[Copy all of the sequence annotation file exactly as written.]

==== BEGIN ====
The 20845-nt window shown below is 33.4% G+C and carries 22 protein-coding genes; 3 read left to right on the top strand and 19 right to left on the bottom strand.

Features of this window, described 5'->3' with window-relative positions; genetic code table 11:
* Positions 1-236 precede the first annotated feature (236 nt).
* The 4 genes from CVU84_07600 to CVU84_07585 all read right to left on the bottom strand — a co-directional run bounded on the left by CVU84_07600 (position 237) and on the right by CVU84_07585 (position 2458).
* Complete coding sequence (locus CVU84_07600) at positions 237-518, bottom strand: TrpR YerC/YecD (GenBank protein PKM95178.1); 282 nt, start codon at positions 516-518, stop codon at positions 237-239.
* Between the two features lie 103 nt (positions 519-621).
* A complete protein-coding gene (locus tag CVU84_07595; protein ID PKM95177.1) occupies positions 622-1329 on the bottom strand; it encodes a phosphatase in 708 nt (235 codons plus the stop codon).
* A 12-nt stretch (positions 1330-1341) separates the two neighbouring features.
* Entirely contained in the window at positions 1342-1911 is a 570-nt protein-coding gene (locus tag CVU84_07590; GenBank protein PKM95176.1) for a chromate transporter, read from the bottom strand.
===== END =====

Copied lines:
The 20845-nt window shown below is 33.4% G+C and carries 22 protein-coding genes; 3 read left to right on the top strand and 19 right to left on the bottom strand.

Features of this window, described 5'->3' with window-relative positions; genetic code table 11:
* Positions 1-236 precede the first annotated feature (236 nt).
* The 4 genes from CVU84_07600 to CVU84_07585 all read right to left on the bottom strand — a co-directional run bounded on the left by CVU84_07600 (position 237) and on the right by CVU84_07585 (position 2458).
* Complete coding sequence (locus CVU84_07600) at positions 237-518, bottom strand: TrpR YerC/YecD (GenBank protein PKM95178.1); 282 nt, start codon at positions 516-518, stop codon at positions 237-239.
* Between the two features lie 103 nt (positions 519-621).
* A complete protein-coding gene (locus tag CVU84_07595; protein ID PKM95177.1) occupies positions 622-1329 on the bottom strand; it encodes a phosphatase in 708 nt (235 codons plus the stop codon).
* A 12-nt stretch (positions 1330-1341) separates the two neighbouring features.
* Entirely contained in the window at positions 1342-1911 is a 570-nt protein-coding gene (locus tag CVU84_07590; GenBank protein PKM95176.1) for a chromate transporter, read from the bottom strand.